Cities Fining Airbnb and Other Platforms for Illegal Short Term Rentals

Airbnb May Be Getting Fined

Airbnb

Will Nashville be a city like Miami committed to reducing platforms like Airbnb?

Miami Beach has established itself as one of the most anti-Airbnb cities in the country, banning short-term rentals across much of the island and issuing $20,000 fines for illegal listings. So far, those fines have been aimed at property owners, not platforms like Airbnb.

Last week, city commissioners in Miami moved to change that. After collecting just over $100,000 of the more than $1 million in fines it has handed out, the city is now looking to go after Airbnb, VRBO, HomeAway, and other companies that list rentals that are operating illegally.

“To the platforms, this is a huge deal that all the sudden they’re on the line about this,” Mayor Dan Gelber said during last Wednesday’s commission meeting. “And we haven’t touched them. We’ve been only going after the landlords.”

Airbnb spokesman Ben Breit says the company has “serious concerns with the proposal.” However, he adds, “we have initiated conversations with the administration, and we look forward to working towards a solution that mutually benefits the city, residents, and hosts.”

Under the new rules, which passed on first reading last Wednesday, short-term rental listings would be required to display a city-issued business tax receipt number and the resort tax certificate number. Platforms like Airbnb wouldn’t be allowed to list properties without that information. A first-time violation would cost a platform $1,000. Subsequent violations would net fines of up to $5,000, though that amount could go up.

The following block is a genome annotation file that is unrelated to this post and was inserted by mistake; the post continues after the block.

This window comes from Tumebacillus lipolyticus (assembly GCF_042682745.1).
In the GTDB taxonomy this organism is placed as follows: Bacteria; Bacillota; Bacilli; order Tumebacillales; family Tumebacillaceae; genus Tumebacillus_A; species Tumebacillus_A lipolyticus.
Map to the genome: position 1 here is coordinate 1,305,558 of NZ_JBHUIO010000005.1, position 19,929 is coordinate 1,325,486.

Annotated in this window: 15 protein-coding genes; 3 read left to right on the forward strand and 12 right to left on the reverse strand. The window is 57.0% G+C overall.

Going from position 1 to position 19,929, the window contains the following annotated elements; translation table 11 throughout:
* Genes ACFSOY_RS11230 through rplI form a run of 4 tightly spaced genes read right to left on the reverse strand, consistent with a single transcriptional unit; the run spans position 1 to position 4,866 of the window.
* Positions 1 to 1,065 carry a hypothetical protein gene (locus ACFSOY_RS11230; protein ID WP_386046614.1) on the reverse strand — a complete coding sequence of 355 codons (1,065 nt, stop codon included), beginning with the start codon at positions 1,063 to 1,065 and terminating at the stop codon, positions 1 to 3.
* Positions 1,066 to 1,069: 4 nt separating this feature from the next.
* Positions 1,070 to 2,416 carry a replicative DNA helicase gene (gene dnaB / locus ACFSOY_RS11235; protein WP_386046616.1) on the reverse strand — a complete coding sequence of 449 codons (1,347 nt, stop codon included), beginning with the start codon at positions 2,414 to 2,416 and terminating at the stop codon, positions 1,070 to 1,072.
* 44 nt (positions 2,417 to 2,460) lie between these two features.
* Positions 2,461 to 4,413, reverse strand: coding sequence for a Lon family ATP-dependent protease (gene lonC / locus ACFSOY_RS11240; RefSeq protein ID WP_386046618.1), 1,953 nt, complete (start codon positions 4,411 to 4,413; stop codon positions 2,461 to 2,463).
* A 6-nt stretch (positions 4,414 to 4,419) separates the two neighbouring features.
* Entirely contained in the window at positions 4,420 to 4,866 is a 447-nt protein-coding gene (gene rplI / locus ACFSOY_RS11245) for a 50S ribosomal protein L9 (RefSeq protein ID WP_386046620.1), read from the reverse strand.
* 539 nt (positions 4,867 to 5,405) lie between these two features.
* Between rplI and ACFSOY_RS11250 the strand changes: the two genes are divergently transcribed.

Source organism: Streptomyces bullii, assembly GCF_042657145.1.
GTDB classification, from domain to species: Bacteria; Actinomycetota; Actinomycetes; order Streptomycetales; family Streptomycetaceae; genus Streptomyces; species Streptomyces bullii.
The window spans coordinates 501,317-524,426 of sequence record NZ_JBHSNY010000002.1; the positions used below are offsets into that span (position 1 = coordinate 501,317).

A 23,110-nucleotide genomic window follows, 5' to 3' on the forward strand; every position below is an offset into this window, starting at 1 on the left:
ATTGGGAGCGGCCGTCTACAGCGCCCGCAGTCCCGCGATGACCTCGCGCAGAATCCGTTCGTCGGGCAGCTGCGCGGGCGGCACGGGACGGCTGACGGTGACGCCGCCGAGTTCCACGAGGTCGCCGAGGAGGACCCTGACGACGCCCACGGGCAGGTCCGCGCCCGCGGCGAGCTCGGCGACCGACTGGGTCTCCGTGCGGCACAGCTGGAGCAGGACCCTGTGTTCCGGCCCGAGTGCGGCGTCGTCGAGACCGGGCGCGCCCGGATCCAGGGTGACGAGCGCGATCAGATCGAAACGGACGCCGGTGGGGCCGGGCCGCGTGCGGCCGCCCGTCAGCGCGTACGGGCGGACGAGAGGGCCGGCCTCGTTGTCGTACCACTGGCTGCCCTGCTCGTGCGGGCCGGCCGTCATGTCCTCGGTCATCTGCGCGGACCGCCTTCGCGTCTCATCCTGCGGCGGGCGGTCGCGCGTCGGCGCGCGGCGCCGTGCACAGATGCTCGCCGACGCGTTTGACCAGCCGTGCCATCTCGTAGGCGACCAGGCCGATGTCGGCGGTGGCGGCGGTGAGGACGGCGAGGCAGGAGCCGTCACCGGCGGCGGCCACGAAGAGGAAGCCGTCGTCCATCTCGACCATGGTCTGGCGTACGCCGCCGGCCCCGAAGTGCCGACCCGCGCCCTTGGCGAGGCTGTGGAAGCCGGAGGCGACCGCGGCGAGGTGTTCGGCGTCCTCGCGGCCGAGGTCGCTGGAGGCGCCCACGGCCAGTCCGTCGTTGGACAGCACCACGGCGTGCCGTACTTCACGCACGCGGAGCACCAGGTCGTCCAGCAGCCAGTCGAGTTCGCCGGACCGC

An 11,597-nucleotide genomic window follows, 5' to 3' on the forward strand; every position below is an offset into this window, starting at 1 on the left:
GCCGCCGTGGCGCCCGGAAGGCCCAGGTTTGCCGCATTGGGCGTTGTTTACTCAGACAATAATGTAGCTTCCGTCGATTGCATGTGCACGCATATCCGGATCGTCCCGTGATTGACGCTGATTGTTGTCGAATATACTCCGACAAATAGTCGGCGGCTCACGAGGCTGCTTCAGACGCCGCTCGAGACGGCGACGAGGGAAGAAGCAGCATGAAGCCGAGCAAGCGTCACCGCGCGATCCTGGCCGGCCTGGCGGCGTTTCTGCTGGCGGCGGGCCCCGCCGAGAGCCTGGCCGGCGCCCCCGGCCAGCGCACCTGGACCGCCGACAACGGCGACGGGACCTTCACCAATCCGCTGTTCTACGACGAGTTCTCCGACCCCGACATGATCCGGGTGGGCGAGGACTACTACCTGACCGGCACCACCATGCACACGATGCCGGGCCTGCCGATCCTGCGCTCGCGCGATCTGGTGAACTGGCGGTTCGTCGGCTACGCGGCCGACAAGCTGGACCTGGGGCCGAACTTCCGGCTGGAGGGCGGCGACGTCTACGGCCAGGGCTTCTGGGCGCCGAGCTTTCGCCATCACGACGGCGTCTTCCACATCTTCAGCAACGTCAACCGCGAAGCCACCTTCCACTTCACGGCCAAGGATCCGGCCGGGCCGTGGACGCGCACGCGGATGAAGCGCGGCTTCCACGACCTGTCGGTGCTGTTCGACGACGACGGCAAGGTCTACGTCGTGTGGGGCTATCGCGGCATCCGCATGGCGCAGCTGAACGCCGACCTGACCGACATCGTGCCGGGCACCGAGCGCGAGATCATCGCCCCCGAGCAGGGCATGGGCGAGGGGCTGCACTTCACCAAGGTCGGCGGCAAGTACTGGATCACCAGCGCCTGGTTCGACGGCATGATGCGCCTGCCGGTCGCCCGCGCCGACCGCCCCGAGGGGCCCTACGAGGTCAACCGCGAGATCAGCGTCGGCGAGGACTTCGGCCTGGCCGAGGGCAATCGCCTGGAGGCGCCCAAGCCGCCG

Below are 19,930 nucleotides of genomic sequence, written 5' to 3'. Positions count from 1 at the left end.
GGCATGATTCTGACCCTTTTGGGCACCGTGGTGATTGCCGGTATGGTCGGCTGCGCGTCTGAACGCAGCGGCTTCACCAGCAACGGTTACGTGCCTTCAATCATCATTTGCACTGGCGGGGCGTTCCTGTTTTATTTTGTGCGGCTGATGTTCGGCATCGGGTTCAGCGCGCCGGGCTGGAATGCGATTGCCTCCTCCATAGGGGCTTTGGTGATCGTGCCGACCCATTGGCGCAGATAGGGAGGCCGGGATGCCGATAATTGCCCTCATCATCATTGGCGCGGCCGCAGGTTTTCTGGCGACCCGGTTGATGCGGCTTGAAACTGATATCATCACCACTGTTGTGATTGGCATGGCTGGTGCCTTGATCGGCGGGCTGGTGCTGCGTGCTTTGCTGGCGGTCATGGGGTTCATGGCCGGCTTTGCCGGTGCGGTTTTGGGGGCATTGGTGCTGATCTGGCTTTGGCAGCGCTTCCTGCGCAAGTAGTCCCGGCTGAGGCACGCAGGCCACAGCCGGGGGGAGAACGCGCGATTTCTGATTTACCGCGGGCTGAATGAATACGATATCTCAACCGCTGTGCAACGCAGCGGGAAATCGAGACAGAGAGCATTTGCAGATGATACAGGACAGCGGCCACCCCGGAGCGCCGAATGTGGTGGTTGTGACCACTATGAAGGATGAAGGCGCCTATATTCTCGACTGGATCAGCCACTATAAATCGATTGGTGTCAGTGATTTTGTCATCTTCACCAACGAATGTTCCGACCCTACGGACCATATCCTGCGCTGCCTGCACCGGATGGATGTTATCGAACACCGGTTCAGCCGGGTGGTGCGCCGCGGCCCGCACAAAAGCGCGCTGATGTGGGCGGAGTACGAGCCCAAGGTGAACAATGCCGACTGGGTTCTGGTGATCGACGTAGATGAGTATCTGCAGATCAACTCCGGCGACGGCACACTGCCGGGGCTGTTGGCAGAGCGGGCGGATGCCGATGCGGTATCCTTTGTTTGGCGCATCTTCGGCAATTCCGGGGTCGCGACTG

“It may be advantageous to increase the fine to make sure that it’s not something that’s the cost of doing business,” Chief Deputy City Attorney Alek Boksner said at the meeting.

Gelber said he expects the city will get into litigation “at some point” over the new rules. But he said it’s worth doing anyway because he doesn’t think Miami Beach’s previous approach, in which legal rentals are required to go through a licensing process and illegal rentals net harsh fines, was enough of a deterrent. If it were at least 60 percent effective, he said, he wouldn’t be pushing the new rules.

“I don’t feel like we’ve been giving our citizens enough protection as is,” Gelber said. “So this is that next step.”

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For more information contact: Lauren Windsor – press@airbnbwatch.org